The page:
Will the real airfare transparency bill please stand up?
Passengers may be forgiven for asking that question after Sen. Robert Menendez, D-N.J., recently introduced the Real Transparency in Airfares Act — not to be confused with an earlier congressional bill called the Transparent Airfares Act of 2014.
Both claim to bring “transparency” to airline tickets. But only one actually does, at least for air travelers.
Question is, which one?
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The House bill, introduced in March, promises to “return transparency to U.S. airline fare advertising” by allowing airlines to quote a base airfare and separately disclose any government-imposed taxes and fees through a link or pop-up. Currently, airlines must display online the price you actually pay, which the Transportation Department refers to as “full-fare” advertising.
The newly introduced Senate bill does more or less the opposite. It leaves the current fare rules in place while doubling the maximum penalty from $27,500 to $55,000 a day for airlines and large ticket sellers who fail to show an “all-in” fare.
“For years, some ticket sellers and airlines have tried to hide full trip costs from travelers to make ticket prices look significantly cheaper than they really are,” Menendez says. “The tougher penalties in my legislation will make unscrupulous ticket sellers think twice before they try to pull a fast one on their customers — and pay more heavily if they do.”
Menendez says he was concerned about the Transparent Airfares Act in Congress, which he says benefits only the airline industry by allowing airlines and ticket sellers to advertise inaccurately low prices and then hit customers with additional fees later in the booking process.
“By doubling the fine, I think we send a very clear message that we’re not going to stand by while consumer protections are trampled,” he adds.
A rep for Airlines for America (A4A), the trade organization representing the domestic airline industry, calls Menendez’s bill “a solution in search of a problem” that would put airlines at a disadvantage when competing with other modes of travel.
The real problem, says the association’s spokeswoman, Jean Medina, is that the government is “burying tax hikes in the advertised cost of a ticket, hiding these considerable charges from consumers who pay them.”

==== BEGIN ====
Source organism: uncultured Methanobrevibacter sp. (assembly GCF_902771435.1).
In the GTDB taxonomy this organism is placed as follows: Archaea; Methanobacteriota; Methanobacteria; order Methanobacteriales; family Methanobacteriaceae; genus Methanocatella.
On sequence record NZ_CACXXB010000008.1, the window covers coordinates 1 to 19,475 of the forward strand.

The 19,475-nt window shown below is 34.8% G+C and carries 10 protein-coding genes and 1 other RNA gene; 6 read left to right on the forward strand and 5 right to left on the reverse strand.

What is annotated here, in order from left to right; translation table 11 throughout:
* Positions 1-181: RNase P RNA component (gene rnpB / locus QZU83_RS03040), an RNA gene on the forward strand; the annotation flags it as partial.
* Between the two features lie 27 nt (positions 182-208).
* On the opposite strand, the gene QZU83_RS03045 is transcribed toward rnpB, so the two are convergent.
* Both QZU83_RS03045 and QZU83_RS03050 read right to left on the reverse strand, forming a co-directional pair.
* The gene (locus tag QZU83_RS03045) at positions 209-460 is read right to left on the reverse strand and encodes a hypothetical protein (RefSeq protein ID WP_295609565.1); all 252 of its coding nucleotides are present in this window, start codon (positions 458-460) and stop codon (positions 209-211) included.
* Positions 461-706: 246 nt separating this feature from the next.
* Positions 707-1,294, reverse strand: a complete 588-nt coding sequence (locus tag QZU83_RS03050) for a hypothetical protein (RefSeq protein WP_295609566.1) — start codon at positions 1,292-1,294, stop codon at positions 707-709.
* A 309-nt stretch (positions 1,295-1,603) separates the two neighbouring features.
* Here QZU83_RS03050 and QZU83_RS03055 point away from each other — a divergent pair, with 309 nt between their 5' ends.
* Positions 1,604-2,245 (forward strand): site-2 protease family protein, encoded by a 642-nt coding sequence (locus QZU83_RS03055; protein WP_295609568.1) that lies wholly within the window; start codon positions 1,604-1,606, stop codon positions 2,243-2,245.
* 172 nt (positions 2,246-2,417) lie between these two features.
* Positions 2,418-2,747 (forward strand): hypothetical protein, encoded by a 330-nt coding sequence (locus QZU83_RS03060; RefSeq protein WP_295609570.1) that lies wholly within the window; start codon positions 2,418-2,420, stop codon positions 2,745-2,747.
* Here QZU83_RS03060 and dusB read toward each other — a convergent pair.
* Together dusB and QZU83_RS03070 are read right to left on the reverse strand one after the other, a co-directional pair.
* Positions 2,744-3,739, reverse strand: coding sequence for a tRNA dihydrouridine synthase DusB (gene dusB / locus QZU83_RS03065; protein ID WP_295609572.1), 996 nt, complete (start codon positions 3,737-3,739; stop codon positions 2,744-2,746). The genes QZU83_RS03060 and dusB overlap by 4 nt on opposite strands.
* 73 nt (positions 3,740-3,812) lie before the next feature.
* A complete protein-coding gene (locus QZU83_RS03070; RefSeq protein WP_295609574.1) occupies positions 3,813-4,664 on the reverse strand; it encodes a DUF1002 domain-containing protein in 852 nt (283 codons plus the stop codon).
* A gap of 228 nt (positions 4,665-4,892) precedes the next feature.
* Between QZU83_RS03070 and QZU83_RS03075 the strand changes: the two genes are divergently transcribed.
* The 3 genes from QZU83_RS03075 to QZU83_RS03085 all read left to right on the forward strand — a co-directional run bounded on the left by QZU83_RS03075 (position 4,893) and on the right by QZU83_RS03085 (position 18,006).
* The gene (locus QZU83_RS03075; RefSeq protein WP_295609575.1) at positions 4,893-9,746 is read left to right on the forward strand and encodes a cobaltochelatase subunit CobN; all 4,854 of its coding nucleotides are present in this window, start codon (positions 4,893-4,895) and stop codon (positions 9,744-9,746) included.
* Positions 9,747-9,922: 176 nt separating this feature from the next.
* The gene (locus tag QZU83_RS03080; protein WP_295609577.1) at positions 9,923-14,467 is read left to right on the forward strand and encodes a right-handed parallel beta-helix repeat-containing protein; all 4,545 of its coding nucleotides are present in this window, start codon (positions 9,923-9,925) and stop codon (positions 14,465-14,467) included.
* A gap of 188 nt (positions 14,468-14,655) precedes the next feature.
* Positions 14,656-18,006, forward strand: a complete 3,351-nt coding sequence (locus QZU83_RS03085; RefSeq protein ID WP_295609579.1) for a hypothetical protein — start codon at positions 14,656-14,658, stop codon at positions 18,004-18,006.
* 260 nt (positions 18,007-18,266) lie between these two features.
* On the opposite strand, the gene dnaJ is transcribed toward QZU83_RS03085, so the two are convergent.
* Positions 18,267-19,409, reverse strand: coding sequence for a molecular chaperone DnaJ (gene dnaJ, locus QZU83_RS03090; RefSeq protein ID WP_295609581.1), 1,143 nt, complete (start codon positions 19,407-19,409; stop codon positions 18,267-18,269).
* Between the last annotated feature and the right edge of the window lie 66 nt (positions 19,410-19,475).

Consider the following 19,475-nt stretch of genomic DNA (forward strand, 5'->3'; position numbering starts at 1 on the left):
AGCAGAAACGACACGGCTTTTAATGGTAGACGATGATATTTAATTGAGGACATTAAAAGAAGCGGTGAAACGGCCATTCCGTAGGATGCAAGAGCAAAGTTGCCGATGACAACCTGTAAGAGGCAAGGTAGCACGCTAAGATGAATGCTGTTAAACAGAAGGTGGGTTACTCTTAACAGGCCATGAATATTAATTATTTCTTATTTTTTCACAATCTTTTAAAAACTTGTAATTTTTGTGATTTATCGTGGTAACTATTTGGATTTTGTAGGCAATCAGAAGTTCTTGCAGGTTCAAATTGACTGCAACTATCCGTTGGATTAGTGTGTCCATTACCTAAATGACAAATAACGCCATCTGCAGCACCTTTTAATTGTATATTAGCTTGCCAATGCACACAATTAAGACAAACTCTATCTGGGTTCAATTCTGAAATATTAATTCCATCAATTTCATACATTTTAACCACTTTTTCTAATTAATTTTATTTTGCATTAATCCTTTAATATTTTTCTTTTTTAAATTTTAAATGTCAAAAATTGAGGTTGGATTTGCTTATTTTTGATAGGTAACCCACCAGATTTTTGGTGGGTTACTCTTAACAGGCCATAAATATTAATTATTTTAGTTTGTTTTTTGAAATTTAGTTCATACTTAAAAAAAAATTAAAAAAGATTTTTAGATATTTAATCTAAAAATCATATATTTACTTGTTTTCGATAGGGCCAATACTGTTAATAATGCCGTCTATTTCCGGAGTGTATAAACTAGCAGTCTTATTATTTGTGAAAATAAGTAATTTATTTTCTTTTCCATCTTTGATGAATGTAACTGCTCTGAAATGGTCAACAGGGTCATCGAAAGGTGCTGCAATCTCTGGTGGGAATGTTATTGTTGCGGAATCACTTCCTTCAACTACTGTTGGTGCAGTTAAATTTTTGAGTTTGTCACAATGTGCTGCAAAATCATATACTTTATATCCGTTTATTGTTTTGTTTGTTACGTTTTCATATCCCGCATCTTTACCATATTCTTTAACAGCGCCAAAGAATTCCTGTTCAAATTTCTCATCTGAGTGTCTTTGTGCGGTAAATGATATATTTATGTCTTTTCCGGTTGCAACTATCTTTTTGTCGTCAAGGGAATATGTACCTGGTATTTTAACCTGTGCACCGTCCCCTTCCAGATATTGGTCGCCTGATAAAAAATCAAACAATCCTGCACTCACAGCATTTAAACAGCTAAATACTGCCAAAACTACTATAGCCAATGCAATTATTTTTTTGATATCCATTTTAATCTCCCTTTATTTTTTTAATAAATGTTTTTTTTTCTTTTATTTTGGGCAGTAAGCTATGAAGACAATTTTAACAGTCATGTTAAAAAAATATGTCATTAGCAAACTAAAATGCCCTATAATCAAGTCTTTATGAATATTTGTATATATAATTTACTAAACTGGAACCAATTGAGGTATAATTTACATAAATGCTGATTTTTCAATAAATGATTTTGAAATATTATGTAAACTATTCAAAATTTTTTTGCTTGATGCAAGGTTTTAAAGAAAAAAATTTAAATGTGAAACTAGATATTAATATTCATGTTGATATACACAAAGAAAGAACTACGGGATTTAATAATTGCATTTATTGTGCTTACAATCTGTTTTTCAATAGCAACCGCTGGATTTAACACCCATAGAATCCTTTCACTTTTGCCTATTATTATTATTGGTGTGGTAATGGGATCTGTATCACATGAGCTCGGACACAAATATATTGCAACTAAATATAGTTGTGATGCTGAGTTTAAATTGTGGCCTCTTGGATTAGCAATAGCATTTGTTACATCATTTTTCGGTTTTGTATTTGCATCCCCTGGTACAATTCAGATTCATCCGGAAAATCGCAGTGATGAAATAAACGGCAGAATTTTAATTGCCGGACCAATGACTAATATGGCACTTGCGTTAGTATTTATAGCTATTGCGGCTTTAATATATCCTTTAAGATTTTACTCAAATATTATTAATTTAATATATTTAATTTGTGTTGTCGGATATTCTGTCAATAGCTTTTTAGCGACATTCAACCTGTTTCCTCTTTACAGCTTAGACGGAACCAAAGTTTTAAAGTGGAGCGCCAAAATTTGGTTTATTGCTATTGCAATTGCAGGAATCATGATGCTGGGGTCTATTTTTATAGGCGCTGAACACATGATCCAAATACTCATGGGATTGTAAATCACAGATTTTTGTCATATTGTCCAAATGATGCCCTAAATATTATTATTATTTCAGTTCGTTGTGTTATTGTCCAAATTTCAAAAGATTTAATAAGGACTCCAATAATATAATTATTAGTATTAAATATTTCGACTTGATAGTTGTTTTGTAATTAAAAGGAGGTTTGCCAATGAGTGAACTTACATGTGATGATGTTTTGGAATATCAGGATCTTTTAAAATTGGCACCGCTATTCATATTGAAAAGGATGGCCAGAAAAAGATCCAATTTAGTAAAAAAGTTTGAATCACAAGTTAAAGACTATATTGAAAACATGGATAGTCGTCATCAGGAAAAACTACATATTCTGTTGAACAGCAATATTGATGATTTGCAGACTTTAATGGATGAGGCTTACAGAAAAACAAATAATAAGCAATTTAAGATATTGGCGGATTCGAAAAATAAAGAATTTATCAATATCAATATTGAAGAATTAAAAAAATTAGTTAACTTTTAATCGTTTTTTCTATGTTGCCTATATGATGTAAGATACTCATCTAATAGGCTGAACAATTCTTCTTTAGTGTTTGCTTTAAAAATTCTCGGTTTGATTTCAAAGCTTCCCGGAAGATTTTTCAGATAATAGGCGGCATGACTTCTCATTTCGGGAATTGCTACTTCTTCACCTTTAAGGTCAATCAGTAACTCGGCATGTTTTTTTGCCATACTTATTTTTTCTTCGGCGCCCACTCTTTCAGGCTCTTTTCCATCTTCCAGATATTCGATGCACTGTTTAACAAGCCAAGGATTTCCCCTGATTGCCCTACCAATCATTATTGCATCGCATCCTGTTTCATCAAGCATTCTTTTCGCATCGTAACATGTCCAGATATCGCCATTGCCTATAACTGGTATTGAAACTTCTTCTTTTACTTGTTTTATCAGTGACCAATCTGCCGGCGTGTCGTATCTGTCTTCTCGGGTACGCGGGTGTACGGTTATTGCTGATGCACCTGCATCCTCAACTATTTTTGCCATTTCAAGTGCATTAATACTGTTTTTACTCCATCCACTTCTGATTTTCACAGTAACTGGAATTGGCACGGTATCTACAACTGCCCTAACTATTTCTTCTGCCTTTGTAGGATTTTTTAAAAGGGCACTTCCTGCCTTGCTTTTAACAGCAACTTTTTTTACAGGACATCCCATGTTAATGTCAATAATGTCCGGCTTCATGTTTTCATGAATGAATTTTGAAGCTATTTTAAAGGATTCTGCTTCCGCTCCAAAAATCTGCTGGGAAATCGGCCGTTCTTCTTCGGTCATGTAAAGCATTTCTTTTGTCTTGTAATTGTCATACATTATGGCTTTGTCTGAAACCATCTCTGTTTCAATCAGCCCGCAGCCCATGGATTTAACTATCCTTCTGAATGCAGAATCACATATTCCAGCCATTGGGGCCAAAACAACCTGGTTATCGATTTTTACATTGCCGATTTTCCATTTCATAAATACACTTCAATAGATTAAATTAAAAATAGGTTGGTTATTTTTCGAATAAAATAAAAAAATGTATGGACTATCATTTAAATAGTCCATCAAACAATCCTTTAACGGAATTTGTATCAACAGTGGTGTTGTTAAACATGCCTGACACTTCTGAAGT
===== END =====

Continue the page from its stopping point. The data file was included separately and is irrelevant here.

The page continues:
There may also be financial considerations. Privately, airlines have been arguing that killing the current fare advertising rules would offer an economic stimulus to the profitable airline industry, say people familiar with the industry’s lobbying efforts. How much? In a recent A4A newsletter, the organization linked to an article that suggested airlines were losing $1 billion a year by advertising a tax-inclusive fare.
So who’s behind these proposed laws?
Airlines and their unions favor the House bill, with support from industry-friendly analysts and some congressional representatives.
Consumer advocates are rallying behind the Senate bill — or at least the idea of keeping the current “full-fare” advertising rule in place — and so are many air travelers. A Change.org petition backing the DOT’s full-fare advertising has collected more than 65,000 signatures.
In a twist, the U.S. Travel Association, an organization that represents the American travel industry, endorsed the Senate’s version of transparency.
“By no means should we undo the existing rule that enables consumers to see the full bottom-line price when they’re ticket shopping,” U.S. Travel Association President Roger Dow says.
Interestingly, the U.S. Travel Association represents other travel companies, such as hotels, that are routinely allowed to quote a low “base” rate and then add taxes and mandatory resort fees to their prices. The reason: Hotels are regulated at the state level, and the Federal Trade Commission can’t control a rate, as initially advertised.
But who’s right?
To answer that question, let’s bring in Robert Mittelstaedt, dean emeritus of the W.P. Carey School of Business at Arizona State University and an aviation industry expert known for his evenhanded and fair approach to the aviation industry.
“The result of bringing the so-called transparent fare bill in the House into law would be a huge disservice to consumers,” he says, noting that it would be impossible to determine the actual cost of a ticket until just before you’re ready to book it.”
So there you have it. The choices are: Give the airline industry permission to lie about its prices, or punish airlines by doubling the fines for misrepresenting fares. Two somewhat extreme solutions.
The only thing worse might be a compromise allowing airlines to quote anything less than a complete airfare.
Christopher Elliott is a consumer travel advocate and the ombudsman for National Geographic Traveler magazine. His column runs regularly at seattletimes.com/travel.